Please note that in case of multiple equal values in the range, each is counted separately to determine the position. In this example, the first five largest numbers are: 44, 41, 41, 8 & 3, and the 6th largest is also 3 (same as 5th largest), hence the formula returns 3.

**=LARGE({22, 19,14,5, 8,44,24,4}, 4)**

Formula returns the value 19, which is the 4th largest value in the array.

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**N Smallest Values and N Largest Values in a range**

**Find the n smallest values in a range**

**{=SMALL(A2:A11, {1;2;3})}**

Formula returns an array of 3 smallest values in the range A2:A11. The 3 smallest values returned are: -4,0,2. (Refer Table 10)

Enter =SMALL(A2:A11, {1;2;3}) as an array formula. Select 3 adjoining cells in a column and type the formula (in the Formula Bar), then press CTRL+SHIFT+ENTER instead of just ENTER. Excel will automatically display the formula enclosed in braces { }.

Changing the formula to =SMALL(A2:A11, {3;4;5}) will return the 3 smallest values, starting from 3rd smallest (ie. ignoring 2 smallest values of -4 and 0). Formula will return: 2,2,3.

**Sum of the n smallest values in a range**

**=SUM(SMALL(A2:A11, {1;2;3}))**

Formula returns the value -2, which is the sum of 3 smallest values in the range A2:A11 viz. (-4 + 0 + 2). (Refer Table 11)

**Average of the n smallest values in a range**

**=AVERAGE(SMALL(A2:A11, {1,2,3}))**

Formula returns the value -0.67, which is the average of 3 smallest values in the range A2:A11 viz. (-4 + 0 + 2)/3.

**Find the n largest values in a range**

**{=LARGE(A2:A11, {1;2;3})}**

Formula returns an array of 3 largest values in the range A2:A11. The 3 largest values returned are: 44, 41 & 41. (Refer Table 12)

Enter =LARGE(A2:A11, {1;2;3}) as an array formula. Select 3 adjoining cells in a column and type the formula (in the Formula Bar), then press CTRL+SHIFT+ENTER instead of just ENTER. Excel will automatically display the formula enclosed in braces { }.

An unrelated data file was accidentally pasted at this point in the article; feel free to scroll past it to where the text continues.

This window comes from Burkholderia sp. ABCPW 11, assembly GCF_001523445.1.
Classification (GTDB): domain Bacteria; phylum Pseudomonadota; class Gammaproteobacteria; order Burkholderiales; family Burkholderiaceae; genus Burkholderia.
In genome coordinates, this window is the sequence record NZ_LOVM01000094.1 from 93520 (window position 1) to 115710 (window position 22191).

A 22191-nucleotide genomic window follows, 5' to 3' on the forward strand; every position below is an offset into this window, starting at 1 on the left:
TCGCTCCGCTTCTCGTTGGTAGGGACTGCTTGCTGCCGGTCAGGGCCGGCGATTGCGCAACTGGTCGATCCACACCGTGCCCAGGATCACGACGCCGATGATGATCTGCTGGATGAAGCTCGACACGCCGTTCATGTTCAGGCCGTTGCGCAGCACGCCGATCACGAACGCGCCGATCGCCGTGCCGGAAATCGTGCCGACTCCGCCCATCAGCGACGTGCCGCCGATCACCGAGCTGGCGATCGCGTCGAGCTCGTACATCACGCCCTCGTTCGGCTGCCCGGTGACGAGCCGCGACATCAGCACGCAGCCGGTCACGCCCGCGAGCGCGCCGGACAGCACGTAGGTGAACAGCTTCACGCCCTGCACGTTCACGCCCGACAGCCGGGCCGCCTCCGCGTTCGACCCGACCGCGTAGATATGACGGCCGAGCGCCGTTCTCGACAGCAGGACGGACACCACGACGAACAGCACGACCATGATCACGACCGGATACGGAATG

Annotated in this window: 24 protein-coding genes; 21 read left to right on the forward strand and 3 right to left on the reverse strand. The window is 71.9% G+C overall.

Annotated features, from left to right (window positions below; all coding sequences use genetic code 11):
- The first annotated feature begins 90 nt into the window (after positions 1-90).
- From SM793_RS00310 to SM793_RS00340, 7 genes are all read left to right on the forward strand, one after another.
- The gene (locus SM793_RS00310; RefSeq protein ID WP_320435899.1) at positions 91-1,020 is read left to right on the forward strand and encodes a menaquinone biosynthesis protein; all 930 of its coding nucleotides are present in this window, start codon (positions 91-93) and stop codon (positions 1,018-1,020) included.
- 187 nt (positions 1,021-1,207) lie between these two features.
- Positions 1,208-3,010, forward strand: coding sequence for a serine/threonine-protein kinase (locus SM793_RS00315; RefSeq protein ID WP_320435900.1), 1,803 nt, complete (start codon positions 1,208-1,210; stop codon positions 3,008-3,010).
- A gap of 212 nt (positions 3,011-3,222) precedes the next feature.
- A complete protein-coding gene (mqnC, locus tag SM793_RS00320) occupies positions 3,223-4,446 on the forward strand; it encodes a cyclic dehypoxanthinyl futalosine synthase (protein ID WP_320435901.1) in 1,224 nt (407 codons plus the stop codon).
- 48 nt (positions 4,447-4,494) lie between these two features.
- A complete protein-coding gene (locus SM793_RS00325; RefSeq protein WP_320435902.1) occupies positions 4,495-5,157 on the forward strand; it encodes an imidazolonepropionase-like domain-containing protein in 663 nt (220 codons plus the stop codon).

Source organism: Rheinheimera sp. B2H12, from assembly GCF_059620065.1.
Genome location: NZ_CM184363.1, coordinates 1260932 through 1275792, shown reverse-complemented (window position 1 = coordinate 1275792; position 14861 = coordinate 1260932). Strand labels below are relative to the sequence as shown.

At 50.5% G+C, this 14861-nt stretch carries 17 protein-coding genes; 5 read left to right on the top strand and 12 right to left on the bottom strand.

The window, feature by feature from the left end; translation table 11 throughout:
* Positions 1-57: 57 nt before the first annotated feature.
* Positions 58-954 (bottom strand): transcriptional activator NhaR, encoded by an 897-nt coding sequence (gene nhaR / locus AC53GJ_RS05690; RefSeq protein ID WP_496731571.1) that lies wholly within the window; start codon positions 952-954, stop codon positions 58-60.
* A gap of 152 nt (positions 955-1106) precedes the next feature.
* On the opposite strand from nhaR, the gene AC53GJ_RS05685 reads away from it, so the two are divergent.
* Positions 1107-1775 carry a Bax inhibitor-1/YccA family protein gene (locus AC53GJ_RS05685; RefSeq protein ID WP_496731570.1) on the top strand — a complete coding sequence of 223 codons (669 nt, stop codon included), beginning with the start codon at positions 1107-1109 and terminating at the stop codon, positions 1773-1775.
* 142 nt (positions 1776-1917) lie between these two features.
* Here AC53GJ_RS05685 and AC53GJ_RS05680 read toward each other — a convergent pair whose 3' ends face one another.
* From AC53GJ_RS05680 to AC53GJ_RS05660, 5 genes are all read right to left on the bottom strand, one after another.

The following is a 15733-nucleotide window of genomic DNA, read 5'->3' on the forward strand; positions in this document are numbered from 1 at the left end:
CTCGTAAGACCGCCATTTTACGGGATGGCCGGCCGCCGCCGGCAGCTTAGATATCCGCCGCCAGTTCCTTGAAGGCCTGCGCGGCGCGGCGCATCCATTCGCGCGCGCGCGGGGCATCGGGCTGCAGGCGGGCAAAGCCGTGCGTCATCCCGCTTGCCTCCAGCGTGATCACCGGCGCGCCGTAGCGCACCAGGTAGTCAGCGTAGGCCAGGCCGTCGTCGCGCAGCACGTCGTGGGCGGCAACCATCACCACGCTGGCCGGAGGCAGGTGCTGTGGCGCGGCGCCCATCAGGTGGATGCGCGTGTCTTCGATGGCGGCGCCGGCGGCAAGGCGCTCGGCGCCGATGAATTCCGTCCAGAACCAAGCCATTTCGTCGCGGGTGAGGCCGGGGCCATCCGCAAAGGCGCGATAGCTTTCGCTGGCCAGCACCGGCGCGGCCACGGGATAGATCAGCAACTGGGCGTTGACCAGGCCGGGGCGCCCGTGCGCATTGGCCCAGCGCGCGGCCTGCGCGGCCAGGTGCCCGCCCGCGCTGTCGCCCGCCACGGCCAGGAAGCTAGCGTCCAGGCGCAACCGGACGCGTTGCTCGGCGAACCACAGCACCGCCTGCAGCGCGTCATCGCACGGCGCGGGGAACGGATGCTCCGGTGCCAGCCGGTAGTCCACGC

Changing the formula to =LARGE(A2:A11, {3;4;5}) will return the 3 largest values, starting from 3rd largest (ie. ignoring 2 largest values of 44 and 41). Formula will return: 41,8,3.

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**{=LARGE(A2:A11, ROW( INDIRECT(“1:3”)))}**

Formula returns an array of 3 largest values in the range A2:A11. The 3 largest values returned are: 44, 41 & 41. (Refer Table 13)

Enter =LARGE(A2:A11, ROW(INDIRECT(“1:3”))) as an array formula. Select 3 adjoining cells in a column and type the formula (in the Formula Bar), then press CTRL+SHIFT+ENTER instead of just ENTER. Excel will automatically display the formula enclosed in braces {}.

ROW function creates an array of consecutive integers. Entering =ROW(1:3) as an array formula will return an array of {1,2,3} in 3 consecutive cells of a column. However, this will present a problem if a row is inserted above the referenced range. Excel will then adjust the row references, and the formula will generate integers from 2 to 4. To address this problem, the INDIRECT function is used.

If you always want to refer to the specific array {1,2,3}, use the following syntax: =INDIRECT(“1:3”). INDIRECT function returns a set of text values 1 to 3. Text values are not changed in excel if rows or columns are inserted or deleted.

**Find n largest values, working with entire column**

**{=LARGE(A:A, ROW(INDIRECT(“1:”& COUNTA(A:A))))}**

=COUNTA(A:A)) counts the number of cells that are not empty. Therefore, the function INDIRECT(“1:”& COUNTA(A:A)) will behave as INDIRECT(“1:10”) in this formula.

Enter =LARGE(A:A,ROW(INDIRECT(“1:”& COUNTA(A:A)))) as an array formula, by selecting same number of cells in a column as the required number of largest values.

Formula returns the largest 3 values (ie. 150,112,111), because 3 cells in the column were selected for the array formula. (Refer Table 14)

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**{=LARGE(A:A, ROW(INDIRECT(“3:”& COUNTA(A:A))))}**

Formula is similar to above, except that in this case Largest values start from 3rd Largest.

Enter =LARGE(A:A,ROW(INDIRECT(“3:”&COUNTA(A:A)))) as an array formula, by selecting same number of cells in a column as the required number of largest values.

Formula returns the largest 3 values starting from the 3rd largest (ie. 111, 100,99). 3 cells in the column were selected for the array formula. (Refer Table 15)

**Find n largest values, using criteria**

**{=LARGE(IF(B1:B10=”Red” , A1:A10,””), {1;2;3})}**

Formula returns Largest values in a range using criteria. Referenced range is values in A1:A10 only those where corresponding cells in column B contain “Red” (viz. 3,5,112,150).

Enter =LARGE(IF(B1:B10=”Red”, A1:A10,””), {1;2;3}) as an array formula, by selecting 3 cells in a column to return the 3 largest values.

Formula returns the 3 largest values in column A viz. 150,112,5, considering only those column A values wherein the corresponding values in column B are “Red”. (Refer Table 16)